An archaeologist at Canada's Simon Fraser University along with colleagues at the University of Queensland in Australia have narrowed down the time the first humans arrived in Polynesia, a collection of 1,000 islands forming a geographic triangle connecting Hawaii, New Zealand and Easter Island in the South Pacific Ocean.
The Polynesia triangle is one of the last landscapes discovered and settled by humans, the researchers said.
Simon Fraser Professor David Burley and his colleagues Marshall Weisler and Jian-Xin Zhao argue the first boats arrived between 880 and 896 B.C., a 16-year window far smaller than the previous radiocarbon-dated estimate of 178 years between 2,789 and 2,947 years ago.
Burley and his fellow scientist arrived at their date estimate by applying uranium/thorium dating to a series of coral artifacts recovered from a site in Tonga known to be the first settlement location for Polynesia.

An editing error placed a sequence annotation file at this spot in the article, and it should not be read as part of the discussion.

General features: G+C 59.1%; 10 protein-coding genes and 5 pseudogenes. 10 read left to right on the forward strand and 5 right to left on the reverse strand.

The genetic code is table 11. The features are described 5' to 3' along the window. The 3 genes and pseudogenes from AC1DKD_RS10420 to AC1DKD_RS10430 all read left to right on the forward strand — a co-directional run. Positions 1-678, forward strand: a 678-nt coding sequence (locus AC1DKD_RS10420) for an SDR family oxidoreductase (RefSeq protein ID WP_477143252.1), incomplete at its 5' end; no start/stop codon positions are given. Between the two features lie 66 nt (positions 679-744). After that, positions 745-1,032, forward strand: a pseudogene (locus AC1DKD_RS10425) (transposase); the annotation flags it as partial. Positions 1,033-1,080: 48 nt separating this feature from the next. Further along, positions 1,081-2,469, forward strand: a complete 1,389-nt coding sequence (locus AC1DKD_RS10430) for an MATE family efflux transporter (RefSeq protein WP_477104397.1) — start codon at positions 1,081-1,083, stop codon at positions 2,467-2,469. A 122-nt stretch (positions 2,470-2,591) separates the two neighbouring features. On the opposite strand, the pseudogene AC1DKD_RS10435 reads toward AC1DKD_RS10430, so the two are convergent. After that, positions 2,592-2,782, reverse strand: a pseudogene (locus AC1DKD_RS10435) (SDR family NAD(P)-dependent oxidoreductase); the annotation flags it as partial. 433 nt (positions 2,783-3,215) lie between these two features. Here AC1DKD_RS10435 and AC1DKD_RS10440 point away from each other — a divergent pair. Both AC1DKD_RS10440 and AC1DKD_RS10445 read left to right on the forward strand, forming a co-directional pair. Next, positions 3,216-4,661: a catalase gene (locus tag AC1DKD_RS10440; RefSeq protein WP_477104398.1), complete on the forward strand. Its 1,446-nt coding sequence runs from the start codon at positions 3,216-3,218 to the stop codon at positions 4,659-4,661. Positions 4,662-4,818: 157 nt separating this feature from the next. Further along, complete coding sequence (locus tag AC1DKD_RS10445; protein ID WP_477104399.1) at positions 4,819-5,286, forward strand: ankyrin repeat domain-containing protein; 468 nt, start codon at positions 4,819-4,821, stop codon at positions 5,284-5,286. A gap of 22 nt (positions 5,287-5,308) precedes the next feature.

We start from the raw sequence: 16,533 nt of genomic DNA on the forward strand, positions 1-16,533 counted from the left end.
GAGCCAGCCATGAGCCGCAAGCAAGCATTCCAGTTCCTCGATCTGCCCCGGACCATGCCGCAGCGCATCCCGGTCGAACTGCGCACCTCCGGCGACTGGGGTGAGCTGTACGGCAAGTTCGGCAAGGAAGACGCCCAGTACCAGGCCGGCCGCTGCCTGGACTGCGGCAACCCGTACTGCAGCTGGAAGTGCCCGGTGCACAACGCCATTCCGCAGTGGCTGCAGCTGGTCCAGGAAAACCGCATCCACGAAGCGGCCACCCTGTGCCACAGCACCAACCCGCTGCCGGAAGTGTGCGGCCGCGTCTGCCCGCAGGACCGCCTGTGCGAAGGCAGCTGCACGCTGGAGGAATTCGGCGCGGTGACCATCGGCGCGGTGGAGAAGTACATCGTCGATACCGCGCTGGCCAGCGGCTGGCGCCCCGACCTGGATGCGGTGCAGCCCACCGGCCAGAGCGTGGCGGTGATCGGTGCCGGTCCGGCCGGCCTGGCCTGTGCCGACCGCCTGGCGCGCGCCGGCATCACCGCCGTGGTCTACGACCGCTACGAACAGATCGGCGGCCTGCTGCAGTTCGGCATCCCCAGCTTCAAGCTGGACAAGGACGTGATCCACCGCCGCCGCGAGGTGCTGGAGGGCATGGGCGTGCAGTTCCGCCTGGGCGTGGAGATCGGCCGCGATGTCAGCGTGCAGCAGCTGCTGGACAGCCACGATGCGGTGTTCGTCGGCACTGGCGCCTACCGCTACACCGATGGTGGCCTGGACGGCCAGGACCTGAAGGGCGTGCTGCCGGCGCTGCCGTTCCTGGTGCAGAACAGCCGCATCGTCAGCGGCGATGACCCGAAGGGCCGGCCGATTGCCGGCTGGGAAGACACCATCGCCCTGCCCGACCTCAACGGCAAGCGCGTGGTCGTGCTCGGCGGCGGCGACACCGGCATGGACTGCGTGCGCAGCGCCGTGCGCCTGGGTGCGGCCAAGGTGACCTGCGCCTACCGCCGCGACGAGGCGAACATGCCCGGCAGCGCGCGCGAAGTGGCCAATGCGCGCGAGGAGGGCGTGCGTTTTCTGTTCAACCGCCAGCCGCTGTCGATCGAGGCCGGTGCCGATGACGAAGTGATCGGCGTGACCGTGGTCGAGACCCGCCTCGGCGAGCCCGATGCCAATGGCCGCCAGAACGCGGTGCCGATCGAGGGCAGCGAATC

When the results came back from the Queensland University lab, Burley says his only comment was: "Wow! It is spooky that we can track an event that happened so long ago to such an exact period of time."
The researchers say they hope to apply their techniques to other sites in Tonga and elsewhere across Oceana to gain a highly detailed understanding of how long and at what pace South Pacific settlement took place.